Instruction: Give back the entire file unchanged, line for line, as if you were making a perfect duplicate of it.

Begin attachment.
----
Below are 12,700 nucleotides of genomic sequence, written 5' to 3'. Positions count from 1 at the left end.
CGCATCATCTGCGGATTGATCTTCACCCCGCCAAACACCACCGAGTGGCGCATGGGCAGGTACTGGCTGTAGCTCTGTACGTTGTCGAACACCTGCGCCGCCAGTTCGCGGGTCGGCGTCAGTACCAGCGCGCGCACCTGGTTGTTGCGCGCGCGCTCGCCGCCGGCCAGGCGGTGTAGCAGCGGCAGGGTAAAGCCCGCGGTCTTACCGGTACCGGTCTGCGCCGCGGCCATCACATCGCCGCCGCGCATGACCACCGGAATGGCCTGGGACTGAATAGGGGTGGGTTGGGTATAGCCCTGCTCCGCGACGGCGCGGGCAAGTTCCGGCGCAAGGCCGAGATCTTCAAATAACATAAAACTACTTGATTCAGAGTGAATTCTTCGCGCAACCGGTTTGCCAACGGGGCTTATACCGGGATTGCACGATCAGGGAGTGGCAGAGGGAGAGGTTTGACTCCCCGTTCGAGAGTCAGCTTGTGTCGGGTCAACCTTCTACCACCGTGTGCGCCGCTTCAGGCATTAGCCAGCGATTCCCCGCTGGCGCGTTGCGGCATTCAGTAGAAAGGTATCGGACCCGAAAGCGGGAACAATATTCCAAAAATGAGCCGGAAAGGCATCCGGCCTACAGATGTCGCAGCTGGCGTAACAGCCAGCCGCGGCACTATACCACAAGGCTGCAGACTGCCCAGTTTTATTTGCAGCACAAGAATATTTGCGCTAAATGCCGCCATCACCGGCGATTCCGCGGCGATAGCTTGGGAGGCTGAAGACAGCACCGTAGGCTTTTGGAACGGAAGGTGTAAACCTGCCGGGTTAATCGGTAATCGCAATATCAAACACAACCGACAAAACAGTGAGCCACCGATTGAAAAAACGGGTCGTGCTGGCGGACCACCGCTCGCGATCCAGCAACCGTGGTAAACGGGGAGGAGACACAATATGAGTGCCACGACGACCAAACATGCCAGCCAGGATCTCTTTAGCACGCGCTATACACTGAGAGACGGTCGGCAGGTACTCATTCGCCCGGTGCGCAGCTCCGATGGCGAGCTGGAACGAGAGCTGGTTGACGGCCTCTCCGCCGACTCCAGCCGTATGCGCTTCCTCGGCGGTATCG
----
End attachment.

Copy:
Below are 12,700 nucleotides of genomic sequence, written 5' to 3'. Positions count from 1 at the left end.
CGCATCATCTGCGGATTGATCTTCACCCCGCCAAACACCACCGAGTGGCGCATGGGCAGGTACTGGCTGTAGCTCTGTACGTTGTCGAACACCTGCGCCGCCAGTTCGCGGGTCGGCGTCAGTACCAGCGCGCGCACCTGGTTGTTGCGCGCGCGCTCGCCGCCGGCCAGGCGGTGTAGCAGCGGCAGGGTAAAGCCCGCGGTCTTACCGGTACCGGTCTGCGCCGCGGCCATCACATCGCCGCCGCGCATGACCACCGGAATGGCCTGGGACTGAATAGGGGTGGGTTGGGTATAGCCCTGCTCCGCGACGGCGCGGGCAAGTTCCGGCGCAAGGCCGAGATCTTCAAATAACATAAAACTACTTGATTCAGAGTGAATTCTTCGCGCAACCGGTTTGCCAACGGGGCTTATACCGGGATTGCACGATCAGGGAGTGGCAGAGGGAGAGGTTTGACTCCCCGTTCGAGAGTCAGCTTGTGTCGGGTCAACCTTCTACCACCGTGTGCGCCGCTTCAGGCATTAGCCAGCGATTCCCCGCTGGCGCGTTGCGGCATTCAGTAGAAAGGTATCGGACCCGAAAGCGGGAACAATATTCCAAAAATGAGCCGGAAAGGCATCCGGCCTACAGATGTCGCAGCTGGCGTAACAGCCAGCCGCGGCACTATACCACAAGGCTGCAGACTGCCCAGTTTTATTTGCAGCACAAGAATATTTGCGCTAAATGCCGCCATCACCGGCGATTCCGCGGCGATAGCTTGGGAGGCTGAAGACAGCACCGTAGGCTTTTGGAACGGAAGGTGTAAACCTGCCGGGTTAATCGGTAATCGCAATATCAAACACAACCGACAAAACAGTGAGCCACCGATTGAAAAAACGGGTCGTGCTGGCGGACCACCGCTCGCGATCCAGCAACCGTGGTAAACGGGGAGGAGACACAATATGAGTGCCACGACGACCAAACATGCCAGCCAGGATCTCTTTAGCACGCGCTATACACTGAGAGACGGTCGGCAGGTACTCATTCGCCCGGTGCGCAGCTCCGATGGCGAGCTGGAACGAGAGCTGGTTGACGGCCTCTCCGCCGACTCCAGCCGTATGCGCTTCCTCGGCGGTATCG